Where’s Joseph? Often, so far in the background, he’s not even in the frame.
But Joseph is every bit as central to this story as is Mary.
It is because he is the son of Joseph that Jesus is counted Son of David. But if we are to verify his ancestry, then Joseph must be shown to be a true son of David, centuries after the Davidic royal house has provided a ruler for God’s people.
The coronation psalm composed for the Davidic line has God declare, “Today I have declared you are my son.” The king is God’s son, by adoption. And adoption is no second-best to a conceived son. An adopted son is a son, with the full rights of any son. Indeed, this God is insistent that the widow and the orphan be cared for. David himself marries widows, and adopts the sole surviving heir of Saul’s family. In adopting Jesus, Joseph takes him as his own. God adopted David’s family line; and when God in turn was in need of adoption, in Joseph, David’s family line holds true to the covenant made between God and his offspring and David and his descendants.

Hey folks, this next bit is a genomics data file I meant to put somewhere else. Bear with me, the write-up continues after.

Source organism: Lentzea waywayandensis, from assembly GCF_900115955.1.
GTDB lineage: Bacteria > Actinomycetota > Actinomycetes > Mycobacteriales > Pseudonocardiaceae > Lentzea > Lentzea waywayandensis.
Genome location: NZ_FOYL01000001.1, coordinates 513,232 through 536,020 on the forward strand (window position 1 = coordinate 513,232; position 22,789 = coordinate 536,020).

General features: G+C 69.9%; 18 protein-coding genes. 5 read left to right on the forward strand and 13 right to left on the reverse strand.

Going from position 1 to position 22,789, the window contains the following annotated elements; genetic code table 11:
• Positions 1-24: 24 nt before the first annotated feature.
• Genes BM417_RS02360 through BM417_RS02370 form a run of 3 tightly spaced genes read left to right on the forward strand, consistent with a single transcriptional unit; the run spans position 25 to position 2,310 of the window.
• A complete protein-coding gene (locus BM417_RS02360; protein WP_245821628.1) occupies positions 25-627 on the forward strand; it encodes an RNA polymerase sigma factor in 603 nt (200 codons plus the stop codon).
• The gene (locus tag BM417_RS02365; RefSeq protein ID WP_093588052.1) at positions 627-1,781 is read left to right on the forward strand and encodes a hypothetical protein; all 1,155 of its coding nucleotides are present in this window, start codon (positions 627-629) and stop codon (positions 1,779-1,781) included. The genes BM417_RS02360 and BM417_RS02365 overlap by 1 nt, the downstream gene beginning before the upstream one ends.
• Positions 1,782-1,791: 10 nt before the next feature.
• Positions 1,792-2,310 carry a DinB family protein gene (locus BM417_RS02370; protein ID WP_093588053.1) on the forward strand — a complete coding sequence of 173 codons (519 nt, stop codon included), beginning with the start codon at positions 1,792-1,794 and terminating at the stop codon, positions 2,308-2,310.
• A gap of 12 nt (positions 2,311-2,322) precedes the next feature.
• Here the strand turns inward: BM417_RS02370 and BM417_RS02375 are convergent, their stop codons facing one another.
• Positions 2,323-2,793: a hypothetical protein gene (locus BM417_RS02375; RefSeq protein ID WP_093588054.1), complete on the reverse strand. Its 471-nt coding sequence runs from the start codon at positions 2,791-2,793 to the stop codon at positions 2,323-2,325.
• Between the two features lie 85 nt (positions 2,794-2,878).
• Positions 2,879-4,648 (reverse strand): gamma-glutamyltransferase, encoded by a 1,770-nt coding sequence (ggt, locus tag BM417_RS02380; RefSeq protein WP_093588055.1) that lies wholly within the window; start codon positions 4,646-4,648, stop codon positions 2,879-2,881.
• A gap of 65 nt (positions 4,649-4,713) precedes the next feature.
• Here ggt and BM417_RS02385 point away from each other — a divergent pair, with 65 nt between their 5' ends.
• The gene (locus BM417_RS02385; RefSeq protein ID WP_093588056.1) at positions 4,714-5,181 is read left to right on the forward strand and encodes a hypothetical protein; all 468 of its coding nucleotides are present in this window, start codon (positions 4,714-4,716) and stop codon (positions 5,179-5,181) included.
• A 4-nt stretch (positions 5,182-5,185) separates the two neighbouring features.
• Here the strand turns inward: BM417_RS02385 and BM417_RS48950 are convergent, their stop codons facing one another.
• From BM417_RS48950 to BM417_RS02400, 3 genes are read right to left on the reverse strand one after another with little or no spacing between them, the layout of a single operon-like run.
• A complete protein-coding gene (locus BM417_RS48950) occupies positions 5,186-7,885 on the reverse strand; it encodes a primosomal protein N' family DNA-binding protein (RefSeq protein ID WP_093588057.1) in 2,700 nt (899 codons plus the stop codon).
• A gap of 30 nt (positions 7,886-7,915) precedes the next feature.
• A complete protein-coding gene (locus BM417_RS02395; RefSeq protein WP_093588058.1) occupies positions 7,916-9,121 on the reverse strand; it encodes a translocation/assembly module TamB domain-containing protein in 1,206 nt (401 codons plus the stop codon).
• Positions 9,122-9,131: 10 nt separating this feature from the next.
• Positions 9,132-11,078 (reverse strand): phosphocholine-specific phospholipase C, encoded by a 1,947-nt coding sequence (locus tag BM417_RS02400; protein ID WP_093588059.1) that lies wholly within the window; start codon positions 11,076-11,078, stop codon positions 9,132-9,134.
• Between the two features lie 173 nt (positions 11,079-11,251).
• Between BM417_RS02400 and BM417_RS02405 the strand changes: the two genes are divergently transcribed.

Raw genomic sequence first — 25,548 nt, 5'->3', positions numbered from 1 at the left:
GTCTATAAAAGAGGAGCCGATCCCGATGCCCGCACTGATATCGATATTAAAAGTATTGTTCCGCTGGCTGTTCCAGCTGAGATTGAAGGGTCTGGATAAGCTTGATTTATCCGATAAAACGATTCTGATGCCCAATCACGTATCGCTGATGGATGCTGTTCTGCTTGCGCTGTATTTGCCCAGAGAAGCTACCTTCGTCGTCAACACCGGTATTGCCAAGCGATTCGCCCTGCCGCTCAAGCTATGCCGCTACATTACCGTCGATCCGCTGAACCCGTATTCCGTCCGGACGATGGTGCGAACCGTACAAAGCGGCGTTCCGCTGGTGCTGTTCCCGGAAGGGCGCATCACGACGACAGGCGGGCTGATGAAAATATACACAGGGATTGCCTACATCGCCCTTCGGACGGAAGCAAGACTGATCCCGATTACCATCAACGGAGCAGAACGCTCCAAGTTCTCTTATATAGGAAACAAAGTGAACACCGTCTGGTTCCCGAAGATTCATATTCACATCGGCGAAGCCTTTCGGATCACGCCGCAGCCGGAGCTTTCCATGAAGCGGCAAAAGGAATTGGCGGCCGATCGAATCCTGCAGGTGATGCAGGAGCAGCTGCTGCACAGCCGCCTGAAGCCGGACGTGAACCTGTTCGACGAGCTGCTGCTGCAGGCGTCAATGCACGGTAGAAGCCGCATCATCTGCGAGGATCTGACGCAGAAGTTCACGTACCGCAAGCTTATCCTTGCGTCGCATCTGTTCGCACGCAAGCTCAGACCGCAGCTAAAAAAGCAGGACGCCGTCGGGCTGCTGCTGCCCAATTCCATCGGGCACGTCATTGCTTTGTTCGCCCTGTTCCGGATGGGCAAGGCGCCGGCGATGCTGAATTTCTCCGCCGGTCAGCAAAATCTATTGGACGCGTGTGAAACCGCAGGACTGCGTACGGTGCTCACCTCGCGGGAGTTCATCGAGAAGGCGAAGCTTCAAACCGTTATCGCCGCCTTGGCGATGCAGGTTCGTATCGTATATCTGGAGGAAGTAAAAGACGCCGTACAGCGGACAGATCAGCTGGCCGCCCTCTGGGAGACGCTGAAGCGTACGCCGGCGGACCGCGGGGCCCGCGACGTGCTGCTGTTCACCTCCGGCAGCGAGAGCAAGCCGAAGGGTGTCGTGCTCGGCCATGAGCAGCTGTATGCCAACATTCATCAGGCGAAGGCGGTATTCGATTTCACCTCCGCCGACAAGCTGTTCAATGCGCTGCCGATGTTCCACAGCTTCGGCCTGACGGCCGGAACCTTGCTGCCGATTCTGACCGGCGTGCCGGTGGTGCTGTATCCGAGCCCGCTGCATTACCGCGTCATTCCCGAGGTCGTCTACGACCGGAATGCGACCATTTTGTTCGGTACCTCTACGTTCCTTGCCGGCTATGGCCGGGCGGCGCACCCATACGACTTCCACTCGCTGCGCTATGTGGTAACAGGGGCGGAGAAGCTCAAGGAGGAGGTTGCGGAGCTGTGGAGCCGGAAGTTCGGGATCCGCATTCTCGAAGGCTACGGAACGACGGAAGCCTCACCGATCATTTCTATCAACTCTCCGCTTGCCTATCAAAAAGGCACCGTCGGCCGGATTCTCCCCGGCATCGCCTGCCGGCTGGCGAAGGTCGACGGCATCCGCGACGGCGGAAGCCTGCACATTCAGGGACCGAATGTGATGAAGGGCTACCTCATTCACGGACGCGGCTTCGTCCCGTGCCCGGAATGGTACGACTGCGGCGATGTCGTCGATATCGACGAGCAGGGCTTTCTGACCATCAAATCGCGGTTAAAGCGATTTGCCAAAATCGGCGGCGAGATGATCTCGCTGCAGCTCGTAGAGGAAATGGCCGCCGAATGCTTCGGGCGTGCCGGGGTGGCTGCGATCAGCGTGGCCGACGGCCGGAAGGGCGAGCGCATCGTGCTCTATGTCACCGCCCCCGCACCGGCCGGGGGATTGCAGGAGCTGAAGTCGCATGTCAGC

David wanted to build a house, a home on earth, a resting-place for God. God’s response was that this was not what he asked of David, but that his son would build the temple. Solomon is charged with building God’s first home. Joseph, the builder, is charged with creating a home for God-made-flesh, a shelter, both physically and relationally.
This humble builder is a true heir of the humble shepherd-boy, a king among men, recognised not by men – who look on the outside - but by God – who looks at the heart.